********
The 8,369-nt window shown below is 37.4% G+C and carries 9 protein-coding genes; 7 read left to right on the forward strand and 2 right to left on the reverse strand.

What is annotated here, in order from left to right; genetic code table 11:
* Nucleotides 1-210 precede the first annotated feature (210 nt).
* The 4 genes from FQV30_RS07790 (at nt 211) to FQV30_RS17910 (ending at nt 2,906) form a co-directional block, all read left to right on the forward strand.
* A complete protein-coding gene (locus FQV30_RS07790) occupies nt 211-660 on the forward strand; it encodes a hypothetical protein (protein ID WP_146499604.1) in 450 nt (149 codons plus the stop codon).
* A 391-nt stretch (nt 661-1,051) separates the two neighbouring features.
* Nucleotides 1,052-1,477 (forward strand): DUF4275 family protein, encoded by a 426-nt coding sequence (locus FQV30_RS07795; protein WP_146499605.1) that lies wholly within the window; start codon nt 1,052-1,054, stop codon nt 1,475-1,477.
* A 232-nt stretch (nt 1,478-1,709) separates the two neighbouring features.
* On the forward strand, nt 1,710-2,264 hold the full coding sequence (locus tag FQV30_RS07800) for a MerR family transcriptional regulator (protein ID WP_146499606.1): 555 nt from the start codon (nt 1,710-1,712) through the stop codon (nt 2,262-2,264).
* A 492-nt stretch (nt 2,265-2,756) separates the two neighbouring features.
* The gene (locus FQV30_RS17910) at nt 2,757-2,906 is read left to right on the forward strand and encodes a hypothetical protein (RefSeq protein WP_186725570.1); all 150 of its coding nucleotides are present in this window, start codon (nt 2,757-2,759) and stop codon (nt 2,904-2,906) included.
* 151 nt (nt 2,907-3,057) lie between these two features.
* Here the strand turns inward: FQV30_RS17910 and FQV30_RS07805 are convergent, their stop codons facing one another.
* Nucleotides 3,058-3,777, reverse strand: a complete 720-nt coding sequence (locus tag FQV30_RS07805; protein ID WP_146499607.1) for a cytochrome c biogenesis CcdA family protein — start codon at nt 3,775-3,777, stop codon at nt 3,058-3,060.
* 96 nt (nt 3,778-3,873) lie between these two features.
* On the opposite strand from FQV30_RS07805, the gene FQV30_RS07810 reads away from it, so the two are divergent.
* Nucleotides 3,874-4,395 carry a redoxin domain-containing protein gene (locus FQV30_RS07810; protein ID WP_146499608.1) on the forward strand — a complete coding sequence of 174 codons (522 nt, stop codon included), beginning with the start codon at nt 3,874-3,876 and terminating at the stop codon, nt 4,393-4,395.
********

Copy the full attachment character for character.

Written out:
The 8,369-nt window shown below is 37.4% G+C and carries 9 protein-coding genes; 7 read left to right on the forward strand and 2 right to left on the reverse strand.

What is annotated here, in order from left to right; genetic code table 11:
* Nucleotides 1-210 precede the first annotated feature (210 nt).
* The 4 genes from FQV30_RS07790 (at nt 211) to FQV30_RS17910 (ending at nt 2,906) form a co-directional block, all read left to right on the forward strand.
* A complete protein-coding gene (locus FQV30_RS07790) occupies nt 211-660 on the forward strand; it encodes a hypothetical protein (protein ID WP_146499604.1) in 450 nt (149 codons plus the stop codon).
* A 391-nt stretch (nt 661-1,051) separates the two neighbouring features.
* Nucleotides 1,052-1,477 (forward strand): DUF4275 family protein, encoded by a 426-nt coding sequence (locus FQV30_RS07795; protein WP_146499605.1) that lies wholly within the window; start codon nt 1,052-1,054, stop codon nt 1,475-1,477.
* A 232-nt stretch (nt 1,478-1,709) separates the two neighbouring features.
* On the forward strand, nt 1,710-2,264 hold the full coding sequence (locus tag FQV30_RS07800) for a MerR family transcriptional regulator (protein ID WP_146499606.1): 555 nt from the start codon (nt 1,710-1,712) through the stop codon (nt 2,262-2,264).
* A 492-nt stretch (nt 2,265-2,756) separates the two neighbouring features.
* The gene (locus FQV30_RS17910) at nt 2,757-2,906 is read left to right on the forward strand and encodes a hypothetical protein (RefSeq protein WP_186725570.1); all 150 of its coding nucleotides are present in this window, start codon (nt 2,757-2,759) and stop codon (nt 2,904-2,906) included.
* 151 nt (nt 2,907-3,057) lie between these two features.
* Here the strand turns inward: FQV30_RS17910 and FQV30_RS07805 are convergent, their stop codons facing one another.
* Nucleotides 3,058-3,777, reverse strand: a complete 720-nt coding sequence (locus tag FQV30_RS07805; protein ID WP_146499607.1) for a cytochrome c biogenesis CcdA family protein — start codon at nt 3,775-3,777, stop codon at nt 3,058-3,060.
* 96 nt (nt 3,778-3,873) lie between these two features.
* On the opposite strand from FQV30_RS07805, the gene FQV30_RS07810 reads away from it, so the two are divergent.
* Nucleotides 3,874-4,395 carry a redoxin domain-containing protein gene (locus FQV30_RS07810; protein ID WP_146499608.1) on the forward strand — a complete coding sequence of 174 codons (522 nt, stop codon included), beginning with the start codon at nt 3,874-3,876 and terminating at the stop codon, nt 4,393-4,395.